FILE - In this Jan. 28, 2013 file photo, doctor Eufemiano Fuentes arrives at a court house in Madrid, Spain. Fuentes, the Spanish doctor at the heart of one of cycling's biggest doping scandals was found guilty Tuesday, April 30, 2013 of endangering public health and given a one-year suspended jail sentence in the Operation Puerto case. (AP Photo/Andres Kudacki, File)FILE - In this Jan. 28, 2013 file photo, doctor Eufemiano Fuentes arrives at a court house in Madrid, Spain. Fuentes, the Spanish doctor at the heart of one of cycling's biggest doping scandals was found guilty Tuesday, April 30, 2013 of endangering public health and given a one-year suspended jail sentence in the Operation Puerto case. (AP Photo/Andres Kudacki, File)
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MADRID (AP) — The doctor at the heart of cycling's Operation Puerto doping scandal has been convicted, but the key evidence that could implicate more athletes is set to be destroyed — preventing sport agencies from uncovering other cheaters.
Spanish doctor Eufemiano Fuentes was found guilty Tuesday of endangering public health and given a one-year suspended jail sentence in the Operation Puerto case. Fuentes also was barred from medical practice in sports for four years and ordered to pay a $6,000 fine.
Judge Julia Santamaria said more than 100 blood bags seized seven years ago when police raided Fuentes' clinics in Madrid should be destroyed. That would rule out any possible investigations by officials of the World Anti-Doping Agency and Spain's national anti-doping body, who have said they want to examine the bags to identify all the athletes involved. Santamaria said Spain's privacy laws prevented the availability of the blood bags.
Several prominent cyclists have been identified in the scandal. Fuentes testified during the trial that he had clients from other sports, including soccer, tennis, boxing and track and field, but they were not identified.
Ana Munoz, of Spain's anti-doping agency, said she would appeal the decision to destroy the bags.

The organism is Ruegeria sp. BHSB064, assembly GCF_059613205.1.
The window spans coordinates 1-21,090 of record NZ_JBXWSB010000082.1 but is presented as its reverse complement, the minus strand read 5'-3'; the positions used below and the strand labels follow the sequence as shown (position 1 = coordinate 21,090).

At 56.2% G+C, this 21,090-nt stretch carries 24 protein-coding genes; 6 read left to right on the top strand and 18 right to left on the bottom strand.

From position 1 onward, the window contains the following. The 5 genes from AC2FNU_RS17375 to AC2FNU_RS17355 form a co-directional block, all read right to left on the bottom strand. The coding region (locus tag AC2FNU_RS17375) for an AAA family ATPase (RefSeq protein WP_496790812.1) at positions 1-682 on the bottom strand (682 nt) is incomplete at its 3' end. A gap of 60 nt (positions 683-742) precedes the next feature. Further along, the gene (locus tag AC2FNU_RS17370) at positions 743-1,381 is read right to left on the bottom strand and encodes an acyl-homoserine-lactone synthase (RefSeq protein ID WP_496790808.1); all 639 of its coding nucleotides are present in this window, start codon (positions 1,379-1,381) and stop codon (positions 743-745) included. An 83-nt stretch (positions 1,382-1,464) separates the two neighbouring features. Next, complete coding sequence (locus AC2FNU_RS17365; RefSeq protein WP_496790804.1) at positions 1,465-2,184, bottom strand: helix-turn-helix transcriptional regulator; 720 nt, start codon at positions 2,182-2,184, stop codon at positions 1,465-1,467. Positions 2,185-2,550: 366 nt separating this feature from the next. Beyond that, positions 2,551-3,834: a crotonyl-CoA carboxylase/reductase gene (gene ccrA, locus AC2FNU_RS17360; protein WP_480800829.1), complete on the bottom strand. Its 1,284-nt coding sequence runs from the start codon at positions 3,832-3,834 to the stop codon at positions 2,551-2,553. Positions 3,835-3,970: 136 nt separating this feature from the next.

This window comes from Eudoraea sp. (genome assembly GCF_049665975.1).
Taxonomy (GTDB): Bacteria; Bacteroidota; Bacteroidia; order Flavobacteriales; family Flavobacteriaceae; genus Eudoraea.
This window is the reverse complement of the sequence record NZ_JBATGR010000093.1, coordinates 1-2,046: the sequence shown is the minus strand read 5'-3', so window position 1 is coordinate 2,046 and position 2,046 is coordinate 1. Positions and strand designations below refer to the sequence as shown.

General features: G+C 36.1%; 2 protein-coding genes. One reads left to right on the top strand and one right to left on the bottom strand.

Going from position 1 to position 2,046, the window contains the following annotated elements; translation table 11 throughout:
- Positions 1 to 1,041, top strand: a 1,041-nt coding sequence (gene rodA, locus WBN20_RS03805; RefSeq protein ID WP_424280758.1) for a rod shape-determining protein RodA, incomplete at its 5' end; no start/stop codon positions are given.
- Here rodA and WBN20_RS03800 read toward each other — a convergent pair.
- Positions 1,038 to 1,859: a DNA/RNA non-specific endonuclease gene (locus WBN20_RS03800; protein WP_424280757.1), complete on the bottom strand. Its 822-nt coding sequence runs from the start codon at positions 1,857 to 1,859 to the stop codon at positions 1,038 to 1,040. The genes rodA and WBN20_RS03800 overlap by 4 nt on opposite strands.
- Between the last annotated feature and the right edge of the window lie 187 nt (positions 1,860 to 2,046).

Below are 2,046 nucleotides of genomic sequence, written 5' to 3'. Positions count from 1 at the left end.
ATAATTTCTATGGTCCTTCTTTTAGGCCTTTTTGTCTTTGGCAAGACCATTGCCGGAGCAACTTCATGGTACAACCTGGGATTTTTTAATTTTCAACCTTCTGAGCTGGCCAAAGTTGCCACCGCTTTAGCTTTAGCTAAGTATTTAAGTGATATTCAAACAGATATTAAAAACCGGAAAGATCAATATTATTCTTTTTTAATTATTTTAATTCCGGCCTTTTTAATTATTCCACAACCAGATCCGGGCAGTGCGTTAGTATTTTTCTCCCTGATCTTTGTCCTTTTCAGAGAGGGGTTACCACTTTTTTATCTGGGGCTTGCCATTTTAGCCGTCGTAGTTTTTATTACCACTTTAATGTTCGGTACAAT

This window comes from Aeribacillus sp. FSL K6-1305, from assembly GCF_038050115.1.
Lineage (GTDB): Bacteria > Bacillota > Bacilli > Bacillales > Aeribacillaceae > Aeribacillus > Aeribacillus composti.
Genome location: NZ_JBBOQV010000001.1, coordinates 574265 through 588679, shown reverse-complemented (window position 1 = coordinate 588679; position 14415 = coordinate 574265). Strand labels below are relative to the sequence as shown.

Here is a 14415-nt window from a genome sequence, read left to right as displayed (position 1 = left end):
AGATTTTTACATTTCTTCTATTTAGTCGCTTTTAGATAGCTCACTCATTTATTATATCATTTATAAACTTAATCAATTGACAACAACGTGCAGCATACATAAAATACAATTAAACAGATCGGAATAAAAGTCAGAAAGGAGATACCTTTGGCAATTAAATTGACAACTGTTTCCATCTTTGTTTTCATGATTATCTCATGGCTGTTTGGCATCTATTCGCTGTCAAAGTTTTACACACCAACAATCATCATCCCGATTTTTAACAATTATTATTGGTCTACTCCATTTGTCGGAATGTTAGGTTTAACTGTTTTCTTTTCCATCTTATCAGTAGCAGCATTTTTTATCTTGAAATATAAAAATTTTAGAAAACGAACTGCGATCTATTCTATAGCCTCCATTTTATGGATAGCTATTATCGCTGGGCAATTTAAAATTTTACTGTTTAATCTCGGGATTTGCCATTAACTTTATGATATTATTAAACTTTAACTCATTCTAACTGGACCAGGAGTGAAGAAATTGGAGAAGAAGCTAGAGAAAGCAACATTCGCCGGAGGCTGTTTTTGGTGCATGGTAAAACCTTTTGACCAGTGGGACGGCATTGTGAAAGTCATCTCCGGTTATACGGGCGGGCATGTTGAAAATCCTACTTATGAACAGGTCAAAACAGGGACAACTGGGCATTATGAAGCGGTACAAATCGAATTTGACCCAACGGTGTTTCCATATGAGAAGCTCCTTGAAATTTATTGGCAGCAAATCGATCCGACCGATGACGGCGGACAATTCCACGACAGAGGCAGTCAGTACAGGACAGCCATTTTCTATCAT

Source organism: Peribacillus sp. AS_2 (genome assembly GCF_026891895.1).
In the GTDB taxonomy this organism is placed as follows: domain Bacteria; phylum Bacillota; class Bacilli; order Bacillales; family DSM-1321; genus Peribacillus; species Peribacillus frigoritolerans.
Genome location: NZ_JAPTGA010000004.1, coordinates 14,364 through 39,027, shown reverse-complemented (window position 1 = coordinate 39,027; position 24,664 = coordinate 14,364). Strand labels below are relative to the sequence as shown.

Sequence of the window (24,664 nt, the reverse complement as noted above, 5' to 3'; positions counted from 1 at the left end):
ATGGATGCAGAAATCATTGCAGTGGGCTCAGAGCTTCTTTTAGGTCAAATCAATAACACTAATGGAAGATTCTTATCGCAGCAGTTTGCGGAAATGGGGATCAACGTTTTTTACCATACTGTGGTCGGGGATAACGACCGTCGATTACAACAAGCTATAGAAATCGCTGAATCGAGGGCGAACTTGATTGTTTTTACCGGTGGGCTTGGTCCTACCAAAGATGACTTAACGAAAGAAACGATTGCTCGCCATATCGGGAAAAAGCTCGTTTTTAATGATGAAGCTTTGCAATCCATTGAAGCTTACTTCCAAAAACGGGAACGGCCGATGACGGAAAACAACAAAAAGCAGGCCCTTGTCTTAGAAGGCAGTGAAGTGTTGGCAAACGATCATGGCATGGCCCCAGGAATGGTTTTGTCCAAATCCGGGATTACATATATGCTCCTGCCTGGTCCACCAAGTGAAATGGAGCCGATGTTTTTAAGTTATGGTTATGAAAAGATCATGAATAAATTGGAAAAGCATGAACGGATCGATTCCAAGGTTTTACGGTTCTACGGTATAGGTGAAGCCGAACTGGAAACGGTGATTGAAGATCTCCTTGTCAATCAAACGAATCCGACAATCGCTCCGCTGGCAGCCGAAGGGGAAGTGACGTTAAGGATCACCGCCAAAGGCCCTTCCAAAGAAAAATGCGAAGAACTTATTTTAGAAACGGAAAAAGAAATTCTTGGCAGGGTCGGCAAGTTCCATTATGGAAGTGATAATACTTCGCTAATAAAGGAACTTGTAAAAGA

"For the Spanish Anti-Doping Agency it is very important to know the whole truth and, with this sentence, we only know a part of the truth," Munoz said. "We know the truth that says that Dr. Fuentes is not a good doctor because he did some practices that are very bad for the health of athletes. But, on the other hand, it is necessary to know the names of the athletes."
The bags contained red blood cells and plasma that Fuentes separated by using sophisticated centrifuges. According to the judge, Fuentes' practices were aimed purely at improving athletes' performances, but they also posed a threat to their health.
The judge said Fuentes timed blood extractions and transfusions with athletes' race calendars, with the aim of improving their results and evading detection in doping controls.
Former professional rider Jesus Manzano, who was a plaintiff in the case and had sought compensation from Fuentes and others for allegedly endangering his life, said the verdict was too lenient.
"For this kind of verdict, you don't even need to study to become a judge," he said. "They've just made me waste another day of work."
Manzano had given testimony detailing a range of doping techniques used to boost performance, telling Santamaria in February that two of the drugs he was given were developed for use in animals.
"Actovegin and Oxiglobin are for animals," Manzano said. "We used to joke in the team that some days you barked and others you mooed."
The court also sentenced former cycling team official Ignacio Labarta to four months in jail. It acquitted the other three people on trial: Yolanda Fuentes, Manuel Saiz and Vicente Belda.
Defendants who receive sentences of less than two years in Spain generally do not go to jail unless they have previous convictions.
Fuentes has 10 days to appeal.
Although the bags will not be destroyed until appeals are heard, their eventual destruction puts an end to more cases that could have been started by WADA or Munoz.
Operation Puerto implicated more than 50 cyclists, only a few of whom have been sanctioned for cheating. The case raised suspicions that the bags could have contained evidence linking other top athletes who used Fuentes' services.
No cyclists were on trial because doping was not an offense in 2006 when police raided Fuentes' clinics and laboratories. Spain has since passed anti-doping legislation, with an even stricter anti-doping bill to be voted on by parliament this summer.
Madrid is bidding for the 2020 Olympics and Munoz has said she is determined to pursue a much harder line on sports cheats.
Associated Press writer Ciaran Giles in Madrid contributed to this report.